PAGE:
After the Allies landed in Normandy, the command of this unit was ordered to roll to the north. But every step of the Germans was accompanied by endless clashes with "maki" - the fighters of the French Resistance. Having superiority in the air, the Allies organized the necessary supply of the partisans, and those, striving to speed up the liberation of their country, bound the enemy's advance to the north.
Attacks and sabotage so frequent that the occupants were forced to stop and check every pile of manure on the road, because one such mine-trap could take several lives.
For the sabotage acts directed against them, the Germans took revenge instantly and ruthlessly, and punished everyone who came to hand. He participated in such punitive operations against innocent civilians and the combat structure of the Reich division. The occupiers acted in accordance with the orders of the Führer, who demanded severely punish anyone who raised weapon on his soldier. During such actions, it became common for SS men to fill their pockets with loot. Lammerding himself and his two close officers, Otto Dickman and Helmut Kampfe, were also not averse to saving money so as not to live in misery after the war. In late night conversations over the best generals' brandy, all three expressed confidence that the war would end with the complete and inevitable defeat of Hitler. With such sentiments, it was quite logical to put off any savings for a rainy day.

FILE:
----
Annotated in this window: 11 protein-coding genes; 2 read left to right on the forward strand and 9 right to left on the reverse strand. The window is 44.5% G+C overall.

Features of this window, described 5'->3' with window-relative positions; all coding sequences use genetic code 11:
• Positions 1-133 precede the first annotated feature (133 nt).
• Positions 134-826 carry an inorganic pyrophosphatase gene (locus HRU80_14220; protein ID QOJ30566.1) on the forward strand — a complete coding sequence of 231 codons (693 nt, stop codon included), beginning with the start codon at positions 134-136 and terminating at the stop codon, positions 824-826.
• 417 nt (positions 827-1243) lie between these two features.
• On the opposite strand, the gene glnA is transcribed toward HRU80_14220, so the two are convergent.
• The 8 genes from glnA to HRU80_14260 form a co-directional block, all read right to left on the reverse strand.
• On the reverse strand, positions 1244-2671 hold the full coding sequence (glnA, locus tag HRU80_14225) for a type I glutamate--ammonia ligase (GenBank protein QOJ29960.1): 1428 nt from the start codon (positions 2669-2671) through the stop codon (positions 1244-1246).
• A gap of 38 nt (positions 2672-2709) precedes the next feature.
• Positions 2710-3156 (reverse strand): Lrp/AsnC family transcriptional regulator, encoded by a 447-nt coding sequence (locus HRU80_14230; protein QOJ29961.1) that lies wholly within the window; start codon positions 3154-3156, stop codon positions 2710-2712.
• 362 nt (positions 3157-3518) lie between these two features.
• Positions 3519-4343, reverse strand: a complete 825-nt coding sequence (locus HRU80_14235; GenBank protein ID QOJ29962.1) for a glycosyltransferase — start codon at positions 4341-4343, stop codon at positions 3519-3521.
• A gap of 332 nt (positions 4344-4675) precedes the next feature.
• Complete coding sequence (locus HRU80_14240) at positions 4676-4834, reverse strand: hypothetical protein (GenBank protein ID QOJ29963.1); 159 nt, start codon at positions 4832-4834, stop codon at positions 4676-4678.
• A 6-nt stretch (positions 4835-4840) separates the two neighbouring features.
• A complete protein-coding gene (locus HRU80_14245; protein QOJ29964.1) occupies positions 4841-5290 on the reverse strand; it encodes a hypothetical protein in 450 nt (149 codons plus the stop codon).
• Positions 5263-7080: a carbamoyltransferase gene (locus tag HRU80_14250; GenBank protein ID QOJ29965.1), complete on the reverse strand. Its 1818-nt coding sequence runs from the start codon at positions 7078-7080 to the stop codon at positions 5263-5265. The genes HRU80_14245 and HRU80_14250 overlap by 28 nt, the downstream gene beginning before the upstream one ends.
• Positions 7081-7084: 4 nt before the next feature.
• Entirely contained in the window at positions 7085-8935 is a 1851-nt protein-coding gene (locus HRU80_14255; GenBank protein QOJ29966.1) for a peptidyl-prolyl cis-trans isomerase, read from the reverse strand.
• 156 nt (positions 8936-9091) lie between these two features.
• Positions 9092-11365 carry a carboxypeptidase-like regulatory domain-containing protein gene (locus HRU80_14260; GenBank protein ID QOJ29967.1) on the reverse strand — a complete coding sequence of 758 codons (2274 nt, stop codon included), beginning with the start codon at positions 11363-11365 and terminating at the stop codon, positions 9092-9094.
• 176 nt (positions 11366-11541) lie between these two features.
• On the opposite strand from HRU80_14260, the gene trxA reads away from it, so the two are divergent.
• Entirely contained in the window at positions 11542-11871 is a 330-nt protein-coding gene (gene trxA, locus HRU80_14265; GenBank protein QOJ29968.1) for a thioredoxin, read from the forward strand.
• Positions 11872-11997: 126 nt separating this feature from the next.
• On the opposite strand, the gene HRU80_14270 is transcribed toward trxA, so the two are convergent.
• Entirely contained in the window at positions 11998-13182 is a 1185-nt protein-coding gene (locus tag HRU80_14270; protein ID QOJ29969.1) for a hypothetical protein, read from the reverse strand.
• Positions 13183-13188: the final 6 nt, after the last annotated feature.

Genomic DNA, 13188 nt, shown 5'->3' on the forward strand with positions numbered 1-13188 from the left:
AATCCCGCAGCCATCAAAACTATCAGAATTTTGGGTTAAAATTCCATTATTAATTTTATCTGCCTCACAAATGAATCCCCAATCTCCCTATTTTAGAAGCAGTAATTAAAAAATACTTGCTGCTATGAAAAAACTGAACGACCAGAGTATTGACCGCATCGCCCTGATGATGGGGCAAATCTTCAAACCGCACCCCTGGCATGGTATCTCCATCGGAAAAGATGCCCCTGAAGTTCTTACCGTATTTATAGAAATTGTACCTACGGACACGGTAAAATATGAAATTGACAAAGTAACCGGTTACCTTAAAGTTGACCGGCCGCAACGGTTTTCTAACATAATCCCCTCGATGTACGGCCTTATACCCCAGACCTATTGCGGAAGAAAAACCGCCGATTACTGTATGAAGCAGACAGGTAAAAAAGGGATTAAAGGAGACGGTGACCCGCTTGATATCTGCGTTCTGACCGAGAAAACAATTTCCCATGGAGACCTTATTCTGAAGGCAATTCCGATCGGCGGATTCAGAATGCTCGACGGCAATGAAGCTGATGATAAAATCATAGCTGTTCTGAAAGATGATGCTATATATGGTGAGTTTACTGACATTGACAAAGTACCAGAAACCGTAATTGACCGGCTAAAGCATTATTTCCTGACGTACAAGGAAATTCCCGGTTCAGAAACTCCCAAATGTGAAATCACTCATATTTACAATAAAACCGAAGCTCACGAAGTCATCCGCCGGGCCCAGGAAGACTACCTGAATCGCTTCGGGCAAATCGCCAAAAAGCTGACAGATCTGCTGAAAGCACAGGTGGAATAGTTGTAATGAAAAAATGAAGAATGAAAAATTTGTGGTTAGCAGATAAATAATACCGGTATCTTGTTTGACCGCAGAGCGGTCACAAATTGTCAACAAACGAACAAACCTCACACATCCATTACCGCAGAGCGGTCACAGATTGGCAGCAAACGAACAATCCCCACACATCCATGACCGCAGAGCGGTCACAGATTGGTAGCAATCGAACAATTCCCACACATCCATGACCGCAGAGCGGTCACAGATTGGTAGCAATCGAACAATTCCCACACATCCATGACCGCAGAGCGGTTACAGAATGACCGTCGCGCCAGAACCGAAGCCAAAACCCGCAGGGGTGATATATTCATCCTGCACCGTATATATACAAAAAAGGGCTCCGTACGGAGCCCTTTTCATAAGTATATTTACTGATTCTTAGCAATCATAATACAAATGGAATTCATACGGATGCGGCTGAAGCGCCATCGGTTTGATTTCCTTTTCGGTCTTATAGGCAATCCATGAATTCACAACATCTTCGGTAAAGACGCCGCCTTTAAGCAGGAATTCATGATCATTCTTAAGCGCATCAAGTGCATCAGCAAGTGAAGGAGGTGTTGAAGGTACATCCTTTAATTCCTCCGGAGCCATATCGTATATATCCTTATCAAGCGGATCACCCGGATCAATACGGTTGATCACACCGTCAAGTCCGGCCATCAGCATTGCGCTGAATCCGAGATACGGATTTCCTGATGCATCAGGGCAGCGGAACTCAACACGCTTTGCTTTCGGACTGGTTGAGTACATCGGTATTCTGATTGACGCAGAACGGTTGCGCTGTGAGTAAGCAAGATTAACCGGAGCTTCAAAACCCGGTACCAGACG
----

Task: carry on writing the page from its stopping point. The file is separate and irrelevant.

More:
Major Dickman was stationed at Saint-Junien, near Oradour. He was in charge of a single special vehicle from the transport service of the division. According to him, all divisional documentation was in the car. He ordered Lieutenant-Austrian Bruno Walter to increase the security of the car.
On the night of June 9, Dickman felt uncomfortable in Saint-Junien. He was very nervous. Dickman believed that in the vicinity of this settlement there were at least two thousand partisans who were just waiting for the slightest opportunity to attack him, his people and his car with a secret cargo.